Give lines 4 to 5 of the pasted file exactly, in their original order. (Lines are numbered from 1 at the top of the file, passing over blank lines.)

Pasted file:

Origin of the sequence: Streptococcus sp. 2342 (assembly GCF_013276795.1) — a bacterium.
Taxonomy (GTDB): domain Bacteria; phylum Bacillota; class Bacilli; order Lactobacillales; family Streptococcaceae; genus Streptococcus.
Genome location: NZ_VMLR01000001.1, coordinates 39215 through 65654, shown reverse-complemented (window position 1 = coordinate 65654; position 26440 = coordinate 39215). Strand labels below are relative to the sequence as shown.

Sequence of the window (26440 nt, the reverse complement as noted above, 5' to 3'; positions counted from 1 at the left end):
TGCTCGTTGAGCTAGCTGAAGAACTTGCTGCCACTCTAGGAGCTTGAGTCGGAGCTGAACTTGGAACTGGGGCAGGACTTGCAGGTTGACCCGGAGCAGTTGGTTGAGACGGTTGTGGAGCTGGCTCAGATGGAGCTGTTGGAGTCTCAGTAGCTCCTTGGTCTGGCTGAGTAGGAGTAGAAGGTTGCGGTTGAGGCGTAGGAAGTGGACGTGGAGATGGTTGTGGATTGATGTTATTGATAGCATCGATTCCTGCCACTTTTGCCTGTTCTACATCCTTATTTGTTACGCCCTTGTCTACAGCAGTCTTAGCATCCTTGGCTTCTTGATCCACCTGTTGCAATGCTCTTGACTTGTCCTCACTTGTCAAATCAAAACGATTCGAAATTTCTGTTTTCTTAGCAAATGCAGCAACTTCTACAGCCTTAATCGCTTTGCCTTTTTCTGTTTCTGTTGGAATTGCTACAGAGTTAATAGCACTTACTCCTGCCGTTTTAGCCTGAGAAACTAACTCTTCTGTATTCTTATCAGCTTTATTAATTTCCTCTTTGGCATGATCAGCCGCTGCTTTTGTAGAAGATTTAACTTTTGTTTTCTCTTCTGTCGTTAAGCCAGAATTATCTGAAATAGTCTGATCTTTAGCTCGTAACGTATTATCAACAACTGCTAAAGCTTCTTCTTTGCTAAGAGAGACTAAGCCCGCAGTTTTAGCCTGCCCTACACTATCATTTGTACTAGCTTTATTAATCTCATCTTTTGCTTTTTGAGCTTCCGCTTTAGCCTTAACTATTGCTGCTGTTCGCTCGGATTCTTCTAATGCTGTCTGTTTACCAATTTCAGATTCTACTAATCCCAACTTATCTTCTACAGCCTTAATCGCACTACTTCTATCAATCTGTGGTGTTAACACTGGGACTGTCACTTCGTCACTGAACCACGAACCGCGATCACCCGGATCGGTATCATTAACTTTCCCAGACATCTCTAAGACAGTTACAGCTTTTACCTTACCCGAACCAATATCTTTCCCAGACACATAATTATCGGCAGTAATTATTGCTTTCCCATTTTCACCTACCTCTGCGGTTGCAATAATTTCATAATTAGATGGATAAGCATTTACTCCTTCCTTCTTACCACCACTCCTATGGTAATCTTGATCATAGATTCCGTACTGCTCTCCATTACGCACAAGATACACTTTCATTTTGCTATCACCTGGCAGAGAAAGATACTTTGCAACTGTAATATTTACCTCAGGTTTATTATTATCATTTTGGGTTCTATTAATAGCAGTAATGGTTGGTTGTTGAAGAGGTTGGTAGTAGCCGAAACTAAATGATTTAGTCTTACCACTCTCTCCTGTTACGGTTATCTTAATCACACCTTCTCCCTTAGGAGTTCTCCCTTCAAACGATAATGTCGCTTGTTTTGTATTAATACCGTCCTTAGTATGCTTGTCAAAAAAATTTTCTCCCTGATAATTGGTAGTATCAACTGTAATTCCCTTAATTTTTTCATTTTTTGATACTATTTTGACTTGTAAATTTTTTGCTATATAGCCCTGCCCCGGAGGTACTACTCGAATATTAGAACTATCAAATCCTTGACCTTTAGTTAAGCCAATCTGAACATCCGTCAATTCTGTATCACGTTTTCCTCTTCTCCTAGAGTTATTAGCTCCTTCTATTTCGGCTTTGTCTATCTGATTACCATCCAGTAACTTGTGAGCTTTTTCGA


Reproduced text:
Sequence of the window (26440 nt, the reverse complement as noted above, 5' to 3'; positions counted from 1 at the left end):
TGCTCGTTGAGCTAGCTGAAGAACTTGCTGCCACTCTAGGAGCTTGAGTCGGAGCTGAACTTGGAACTGGGGCAGGACTTGCAGGTTGACCCGGAGCAGTTGGTTGAGACGGTTGTGGAGCTGGCTCAGATGGAGCTGTTGGAGTCTCAGTAGCTCCTTGGTCTGGCTGAGTAGGAGTAGAAGGTTGCGGTTGAGGCGTAGGAAGTGGACGTGGAGATGGTTGTGGATTGATGTTATTGATAGCATCGATTCCTGCCACTTTTGCCTGTTCTACATCCTTATTTGTTACGCCCTTGTCTACAGCAGTCTTAGCATCCTTGGCTTCTTGATCCACCTGTTGCAATGCTCTTGACTTGTCCTCACTTGTCAAATCAAAACGATTCGAAATTTCTGTTTTCTTAGCAAATGCAGCAACTTCTACAGCCTTAATCGCTTTGCCTTTTTCTGTTTCTGTTGGAATTGCTACAGAGTTAATAGCACTTACTCCTGCCGTTTTAGCCTGAGAAACTAACTCTTCTGTATTCTTATCAGCTTTATTAATTTCCTCTTTGGCATGATCAGCCGCTGCTTTTGTAGAAGATTTAACTTTTGTTTTCTCTTCTGTCGTTAAGCCAGAATTATCTGAAATAGTCTGATCTTTAGCTCGTAACGTATTATCAACAACTGCTAAAGCTTCTTCTTTGCTAAGAGAGACTAAGCCCGCAGTTTTAGCCTGCCCTACACTATCATTTGTACTAGCTTTATTAATCTCATCTTTTGCTTTTTGAGCTTCCGCTTTAGCCTTAACTATTGCTGCTGTTCGCTCGGATTCTTCTAATGCTGTCTGTTTACCAATTTCAGATTCTACTAATCCCAACTTATCTTCTACAGCCTTAATCGCACTACTTCTATCAATCTGTGGTGTTAACACTGGGACTGTCACTTCGTCACTGAACCACGAACCGCGATCACCCGGATCGGTATCATTAACTTTCCCAGACATCTCTAAGACAGTTACAGCTTTTACCTTACCCGAACCAATATCTTTCCCAGACACATAATTATCGGCAGTAATTATTGCTTTCCCATTTTCACCTACCTCTGCGGTTGCAATAATTTCATAATTAGATGGATAAGCATTTACTCCTTCCTTCTTACCACCACTCCTATGGTAATCTTGATCATAGATTCCGTACTGCTCTCCATTACGCACAAGATACACTTTCATTTTGCTATCACCTGGCAGAGAAAGATACTTTGCAACTGTAATATTTACCTCAGGTTTATTATTATCATTTTGGGTTCTATTAATAGCAGTAATGGTTGGTTGTTGAAGAGGTTGGTAGTAGCCGAAACTAAATGATTTAGTCTTACCACTCTCTCCTGTTACGGTTATCTTAATCACACCTTCTCCCTTAGGAGTTCTCCCTTCAAACGATAATGTCGCTTGTTTTGTATTAATACCGTCCTTAGTATGCTTGTCAAAAAAATTTTCTCCCTGATAATTGGTAGTATCAACTGTAATTCCCTTAATTTTTTCATTTTTTGATACTATTTTGACTTGTAAATTTTTTGCTATATAGCCCTGCCCCGGAGGTACTACTCGAATATTAGAACTATCAAATCCTTGACCTTTAGTTAAGCCAATCTGAACATCCGTCAATTCTGTATCACGTTTTCCTCTTCTCCTAGAGTTATTAGCTCCTTCTATTTCGGCTTTGTCTATCTGATTACCATCCAGTAACTTGTGAGCTTTTTCGA